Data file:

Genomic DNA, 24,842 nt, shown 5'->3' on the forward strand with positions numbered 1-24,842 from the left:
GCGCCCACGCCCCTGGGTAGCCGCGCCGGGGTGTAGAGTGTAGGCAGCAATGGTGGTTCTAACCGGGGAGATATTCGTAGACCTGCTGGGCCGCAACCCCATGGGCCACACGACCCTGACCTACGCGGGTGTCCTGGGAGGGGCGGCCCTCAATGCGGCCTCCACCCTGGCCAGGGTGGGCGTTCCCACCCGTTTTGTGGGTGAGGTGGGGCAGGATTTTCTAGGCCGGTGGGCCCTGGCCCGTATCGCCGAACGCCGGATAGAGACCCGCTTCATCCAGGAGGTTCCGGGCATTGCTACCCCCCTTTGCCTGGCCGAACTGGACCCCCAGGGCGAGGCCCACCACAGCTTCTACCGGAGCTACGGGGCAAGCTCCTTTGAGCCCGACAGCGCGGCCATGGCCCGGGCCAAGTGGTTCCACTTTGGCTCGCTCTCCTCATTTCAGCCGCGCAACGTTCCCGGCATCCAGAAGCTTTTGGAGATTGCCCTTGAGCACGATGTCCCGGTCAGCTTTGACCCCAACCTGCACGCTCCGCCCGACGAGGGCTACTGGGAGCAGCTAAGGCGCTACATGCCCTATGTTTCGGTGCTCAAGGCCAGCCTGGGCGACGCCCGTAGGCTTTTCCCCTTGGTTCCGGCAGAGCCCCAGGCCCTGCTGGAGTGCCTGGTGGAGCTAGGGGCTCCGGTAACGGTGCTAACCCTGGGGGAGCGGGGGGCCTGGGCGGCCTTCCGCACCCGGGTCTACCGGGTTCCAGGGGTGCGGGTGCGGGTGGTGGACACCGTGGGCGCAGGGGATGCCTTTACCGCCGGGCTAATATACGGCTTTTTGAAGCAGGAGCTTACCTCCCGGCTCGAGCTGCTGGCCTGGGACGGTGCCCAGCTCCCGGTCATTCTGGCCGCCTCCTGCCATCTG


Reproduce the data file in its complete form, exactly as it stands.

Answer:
Genomic DNA, 24,842 nt, shown 5'->3' on the forward strand with positions numbered 1-24,842 from the left:
GCGCCCACGCCCCTGGGTAGCCGCGCCGGGGTGTAGAGTGTAGGCAGCAATGGTGGTTCTAACCGGGGAGATATTCGTAGACCTGCTGGGCCGCAACCCCATGGGCCACACGACCCTGACCTACGCGGGTGTCCTGGGAGGGGCGGCCCTCAATGCGGCCTCCACCCTGGCCAGGGTGGGCGTTCCCACCCGTTTTGTGGGTGAGGTGGGGCAGGATTTTCTAGGCCGGTGGGCCCTGGCCCGTATCGCCGAACGCCGGATAGAGACCCGCTTCATCCAGGAGGTTCCGGGCATTGCTACCCCCCTTTGCCTGGCCGAACTGGACCCCCAGGGCGAGGCCCACCACAGCTTCTACCGGAGCTACGGGGCAAGCTCCTTTGAGCCCGACAGCGCGGCCATGGCCCGGGCCAAGTGGTTCCACTTTGGCTCGCTCTCCTCATTTCAGCCGCGCAACGTTCCCGGCATCCAGAAGCTTTTGGAGATTGCCCTTGAGCACGATGTCCCGGTCAGCTTTGACCCCAACCTGCACGCTCCGCCCGACGAGGGCTACTGGGAGCAGCTAAGGCGCTACATGCCCTATGTTTCGGTGCTCAAGGCCAGCCTGGGCGACGCCCGTAGGCTTTTCCCCTTGGTTCCGGCAGAGCCCCAGGCCCTGCTGGAGTGCCTGGTGGAGCTAGGGGCTCCGGTAACGGTGCTAACCCTGGGGGAGCGGGGGGCCTGGGCGGCCTTCCGCACCCGGGTCTACCGGGTTCCAGGGGTGCGGGTGCGGGTGGTGGACACCGTGGGCGCAGGGGATGCCTTTACCGCCGGGCTAATATACGGCTTTTTGAAGCAGGAGCTTACCTCCCGGCTCGAGCTGCTGGCCTGGGACGGTGCCCAGCTCCCGGTCATTCTGGCCGCCTCCTGCCATCTG